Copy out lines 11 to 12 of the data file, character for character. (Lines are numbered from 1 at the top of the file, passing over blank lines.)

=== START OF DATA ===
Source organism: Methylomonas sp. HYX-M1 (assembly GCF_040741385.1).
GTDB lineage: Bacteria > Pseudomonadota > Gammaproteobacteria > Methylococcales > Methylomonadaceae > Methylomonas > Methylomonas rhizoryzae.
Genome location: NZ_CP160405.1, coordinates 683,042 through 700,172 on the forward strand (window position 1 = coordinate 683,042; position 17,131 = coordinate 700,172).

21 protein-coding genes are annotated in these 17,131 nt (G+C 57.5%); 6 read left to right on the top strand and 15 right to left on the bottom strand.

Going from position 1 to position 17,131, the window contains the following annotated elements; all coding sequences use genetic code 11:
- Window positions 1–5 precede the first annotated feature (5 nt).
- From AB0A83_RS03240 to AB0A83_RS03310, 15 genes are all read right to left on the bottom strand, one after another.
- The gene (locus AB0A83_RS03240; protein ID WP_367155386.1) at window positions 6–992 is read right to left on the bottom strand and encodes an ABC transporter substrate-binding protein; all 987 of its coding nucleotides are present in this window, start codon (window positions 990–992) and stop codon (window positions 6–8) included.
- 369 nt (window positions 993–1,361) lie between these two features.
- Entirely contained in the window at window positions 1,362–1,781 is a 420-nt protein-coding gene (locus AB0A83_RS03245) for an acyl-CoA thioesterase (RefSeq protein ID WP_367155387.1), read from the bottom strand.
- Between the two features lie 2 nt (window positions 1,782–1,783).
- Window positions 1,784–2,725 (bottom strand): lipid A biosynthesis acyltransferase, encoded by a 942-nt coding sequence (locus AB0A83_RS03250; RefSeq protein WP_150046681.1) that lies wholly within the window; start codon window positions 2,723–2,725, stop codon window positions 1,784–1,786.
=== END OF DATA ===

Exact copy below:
- Between the two features lie 2 nt (window positions 1,782–1,783).
- Window positions 1,784–2,725 (bottom strand): lipid A biosynthesis acyltransferase, encoded by a 942-nt coding sequence (locus AB0A83_RS03250; RefSeq protein WP_150046681.1) that lies wholly within the window; start codon window positions 2,723–2,725, stop codon window positions 1,784–1,786.